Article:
We've all been watching the tiny-house phenomenon for a while now. Tiny houses have become a fad since the cost of housing has skyrocketed in parts of the country and salaries have fallen behind.
For some people, the only way to own a home is to resort to a space that is considerably smaller than the typical home. Some prototypes have been designed with a trailer hitch so the structure can be relocated easily to, say, a location with a landscape, so the homeowner can have a yard.
The concept is appealing, but in truth, people have found it challenging to locate places where they can permanently park their home on wheels. It has become an issue in many communities, as homeowners worry that the character of the mobile homes will diminish their property value. Locating the perfect site can be easier in rural areas.
Another dose of reality has come in the form of human behavior. It turns out that for some of the people appearing on the various HGTV programs devoted to tiny-house living, the strain of living in such tiny quarters has surfaced. As we see with follow-ups, some couples cannot manage to live in 300 square feet together, and one moves out.
Additionally, when compared with the lifestyle of an urban micro-unit, rural or suburban settings are more restrictive. In the city, for example, people can get to a pub, cafe or coffee house in minutes simply by walking out the building's front entrance and down the block.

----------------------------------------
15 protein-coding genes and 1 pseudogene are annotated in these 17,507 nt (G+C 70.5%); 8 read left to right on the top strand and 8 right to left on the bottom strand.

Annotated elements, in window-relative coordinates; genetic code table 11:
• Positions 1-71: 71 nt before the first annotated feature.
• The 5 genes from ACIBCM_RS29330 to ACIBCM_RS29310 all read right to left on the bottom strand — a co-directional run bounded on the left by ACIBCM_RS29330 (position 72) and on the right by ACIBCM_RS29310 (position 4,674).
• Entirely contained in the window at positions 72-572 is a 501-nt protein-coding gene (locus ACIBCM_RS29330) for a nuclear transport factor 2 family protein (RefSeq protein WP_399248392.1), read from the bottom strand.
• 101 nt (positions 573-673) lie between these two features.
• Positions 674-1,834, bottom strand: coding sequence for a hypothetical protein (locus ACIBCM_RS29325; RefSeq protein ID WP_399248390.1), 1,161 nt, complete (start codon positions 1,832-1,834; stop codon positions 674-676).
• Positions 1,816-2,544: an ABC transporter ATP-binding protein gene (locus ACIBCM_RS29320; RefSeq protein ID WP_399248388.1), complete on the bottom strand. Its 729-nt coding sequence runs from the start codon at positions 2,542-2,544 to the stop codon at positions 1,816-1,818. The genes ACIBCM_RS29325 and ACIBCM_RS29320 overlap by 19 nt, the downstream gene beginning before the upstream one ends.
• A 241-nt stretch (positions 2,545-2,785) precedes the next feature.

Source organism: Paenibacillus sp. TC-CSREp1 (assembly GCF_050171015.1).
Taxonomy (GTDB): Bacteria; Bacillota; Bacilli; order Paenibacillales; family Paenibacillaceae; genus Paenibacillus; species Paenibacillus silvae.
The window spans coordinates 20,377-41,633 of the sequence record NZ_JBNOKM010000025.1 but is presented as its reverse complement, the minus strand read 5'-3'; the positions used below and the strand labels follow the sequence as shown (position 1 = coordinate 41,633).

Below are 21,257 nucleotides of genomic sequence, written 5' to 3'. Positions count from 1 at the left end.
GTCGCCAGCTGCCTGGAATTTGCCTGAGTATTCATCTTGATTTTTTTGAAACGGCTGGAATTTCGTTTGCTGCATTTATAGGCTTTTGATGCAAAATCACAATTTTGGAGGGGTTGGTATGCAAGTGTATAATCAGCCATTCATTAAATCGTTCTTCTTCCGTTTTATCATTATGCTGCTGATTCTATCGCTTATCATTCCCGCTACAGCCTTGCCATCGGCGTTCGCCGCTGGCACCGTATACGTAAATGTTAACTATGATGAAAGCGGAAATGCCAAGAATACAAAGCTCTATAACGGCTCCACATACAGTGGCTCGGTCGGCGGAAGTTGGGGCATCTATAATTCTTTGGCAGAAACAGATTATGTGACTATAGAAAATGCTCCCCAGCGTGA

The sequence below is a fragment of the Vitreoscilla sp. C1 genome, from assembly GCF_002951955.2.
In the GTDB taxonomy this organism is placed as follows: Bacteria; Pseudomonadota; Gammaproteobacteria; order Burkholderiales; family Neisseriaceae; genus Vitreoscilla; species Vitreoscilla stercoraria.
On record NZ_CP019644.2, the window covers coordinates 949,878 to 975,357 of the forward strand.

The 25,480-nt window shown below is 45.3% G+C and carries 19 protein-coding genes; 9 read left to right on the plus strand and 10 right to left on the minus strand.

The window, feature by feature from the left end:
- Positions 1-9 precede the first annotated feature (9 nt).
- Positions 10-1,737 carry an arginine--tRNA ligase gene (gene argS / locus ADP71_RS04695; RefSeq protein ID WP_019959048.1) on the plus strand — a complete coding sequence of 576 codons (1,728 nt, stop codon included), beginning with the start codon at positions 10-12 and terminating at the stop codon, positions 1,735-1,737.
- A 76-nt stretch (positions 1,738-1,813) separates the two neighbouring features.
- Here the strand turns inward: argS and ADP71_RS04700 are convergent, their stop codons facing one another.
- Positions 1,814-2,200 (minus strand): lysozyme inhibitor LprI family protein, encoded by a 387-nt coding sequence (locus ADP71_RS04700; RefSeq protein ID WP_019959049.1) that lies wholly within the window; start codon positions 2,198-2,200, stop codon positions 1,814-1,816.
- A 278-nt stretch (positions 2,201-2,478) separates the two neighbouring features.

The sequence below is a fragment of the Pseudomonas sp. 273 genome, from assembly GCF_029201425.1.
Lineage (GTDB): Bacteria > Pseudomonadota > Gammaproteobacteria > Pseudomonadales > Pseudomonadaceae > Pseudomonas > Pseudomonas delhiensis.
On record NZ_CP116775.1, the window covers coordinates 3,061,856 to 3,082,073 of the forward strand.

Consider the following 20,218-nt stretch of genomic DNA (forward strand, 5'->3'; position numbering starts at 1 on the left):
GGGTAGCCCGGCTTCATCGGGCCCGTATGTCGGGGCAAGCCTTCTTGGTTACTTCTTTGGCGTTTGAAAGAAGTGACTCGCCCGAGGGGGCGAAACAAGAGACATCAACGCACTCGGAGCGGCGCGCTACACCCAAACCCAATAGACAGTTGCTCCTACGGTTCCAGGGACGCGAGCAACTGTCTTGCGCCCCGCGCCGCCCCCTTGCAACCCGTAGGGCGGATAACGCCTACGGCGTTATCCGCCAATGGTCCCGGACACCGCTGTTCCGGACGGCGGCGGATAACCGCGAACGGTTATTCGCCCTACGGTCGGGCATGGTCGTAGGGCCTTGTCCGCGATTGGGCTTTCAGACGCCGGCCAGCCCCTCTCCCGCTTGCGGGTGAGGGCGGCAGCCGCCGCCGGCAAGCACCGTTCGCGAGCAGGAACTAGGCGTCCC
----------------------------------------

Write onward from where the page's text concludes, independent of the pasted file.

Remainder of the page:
There are numerous prototypes and manufacturers of tiny houses. Escape Homes is being used in a unique manner to create the new Think BIG! tiny-house resort in South Cairo, New York, just two hours outside of Manhattan. The getaway spot is the brainchild of Bob Malkin, founder of the famed retail store Think Big! that opened in New York City's SoHo neighborhood in 1979 and features oversized pop art. Units vary, but a few are just around 270 square feet and offer queen-size beds, full-size appliances and bathrooms. Each little house has a private patio complete with outdoor dining table and seating, a Weber grill and a fire pit!
The same company has begun to build and deliver specially designed tiny homes for Texas, Florida and California residents who have been displaced by recent hurricanes and wildfires. Search back to post-Hurricane Katrina days and you will find the genesis for an alternative to the maligned FEMA trailer. In June 2006, Congress appropriated $400 million for FEMA to design an alternative-housing pilot project, and the result was the "Katrina Cottage." Mississippi received approximately 2,800 cottages for people who'd lost their homes in the storm. Louisiana has completed the construction of about 500 units.
As the demand for smaller homes increases nationwide, the Katrina Cottages -- hailed by some as the new Sears, Roebuck & Co. house -- continue to gain popularity. A series of designs by Marianne Cusato and a team of designers are now available as building plans. Designs range from 308 square feet to 1,807 square feet. Several of the cottages have "grow" options that allow them to be expanded over time.
A unique manufacturer that specializes in creating one-of-a-kind tiny houses from reclaimed elements can be found in Austin, Texas. Called Reclaimed Space, the designers weave together rustic structures that can be delivered most anywhere in the continental United States. Spaces are built with 100-year-old barn wood, longleaf pine and corrugated metal that the founders meticulously gathered from barns and homes across Texas. Their Crawford Double shell is 448 square feet, and the La Arboleda shell is 640 square feet.
• Christine Brun is a San Diego-based interior designer and the author of "Small Space Living." Send questions and comments to her by email at email@example.com.
© 2017, Creators Syndicate